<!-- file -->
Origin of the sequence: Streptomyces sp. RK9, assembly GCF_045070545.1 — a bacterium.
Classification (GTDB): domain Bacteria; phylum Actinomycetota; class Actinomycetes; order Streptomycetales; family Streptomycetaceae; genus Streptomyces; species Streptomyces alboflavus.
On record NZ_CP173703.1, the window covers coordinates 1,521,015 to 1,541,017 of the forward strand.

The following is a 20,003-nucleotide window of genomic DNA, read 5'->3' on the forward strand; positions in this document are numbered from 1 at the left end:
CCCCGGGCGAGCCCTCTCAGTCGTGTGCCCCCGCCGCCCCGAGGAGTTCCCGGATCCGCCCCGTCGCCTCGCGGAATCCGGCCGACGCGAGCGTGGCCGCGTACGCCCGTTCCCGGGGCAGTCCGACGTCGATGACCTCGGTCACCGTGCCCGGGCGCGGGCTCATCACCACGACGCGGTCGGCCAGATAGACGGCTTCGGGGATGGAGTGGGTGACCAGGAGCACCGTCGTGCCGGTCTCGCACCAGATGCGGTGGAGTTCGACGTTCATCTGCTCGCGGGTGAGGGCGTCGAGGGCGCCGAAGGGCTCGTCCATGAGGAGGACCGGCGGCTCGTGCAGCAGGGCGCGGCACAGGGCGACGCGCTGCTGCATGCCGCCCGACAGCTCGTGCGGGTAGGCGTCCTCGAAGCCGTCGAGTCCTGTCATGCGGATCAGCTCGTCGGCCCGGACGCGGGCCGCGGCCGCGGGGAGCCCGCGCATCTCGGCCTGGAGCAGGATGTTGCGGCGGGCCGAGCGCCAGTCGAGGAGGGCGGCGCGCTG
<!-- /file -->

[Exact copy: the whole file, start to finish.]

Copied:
Origin of the sequence: Streptomyces sp. RK9, assembly GCF_045070545.1 — a bacterium.
Classification (GTDB): domain Bacteria; phylum Actinomycetota; class Actinomycetes; order Streptomycetales; family Streptomycetaceae; genus Streptomyces; species Streptomyces alboflavus.
On record NZ_CP173703.1, the window covers coordinates 1,521,015 to 1,541,017 of the forward strand.

The following is a 20,003-nucleotide window of genomic DNA, read 5'->3' on the forward strand; positions in this document are numbered from 1 at the left end:
CCCCGGGCGAGCCCTCTCAGTCGTGTGCCCCCGCCGCCCCGAGGAGTTCCCGGATCCGCCCCGTCGCCTCGCGGAATCCGGCCGACGCGAGCGTGGCCGCGTACGCCCGTTCCCGGGGCAGTCCGACGTCGATGACCTCGGTCACCGTGCCCGGGCGCGGGCTCATCACCACGACGCGGTCGGCCAGATAGACGGCTTCGGGGATGGAGTGGGTGACCAGGAGCACCGTCGTGCCGGTCTCGCACCAGATGCGGTGGAGTTCGACGTTCATCTGCTCGCGGGTGAGGGCGTCGAGGGCGCCGAAGGGCTCGTCCATGAGGAGGACCGGCGGCTCGTGCAGCAGGGCGCGGCACAGGGCGACGCGCTGCTGCATGCCGCCCGACAGCTCGTGCGGGTAGGCGTCCTCGAAGCCGTCGAGTCCTGTCATGCGGATCAGCTCGTCGGCCCGGACGCGGGCCGCGGCCGCGGGGAGCCCGCGCATCTCGGCCTGGAGCAGGATGTTGCGGCGGGCCGAGCGCCAGTCGAGGAGGGCGGCGCGCTG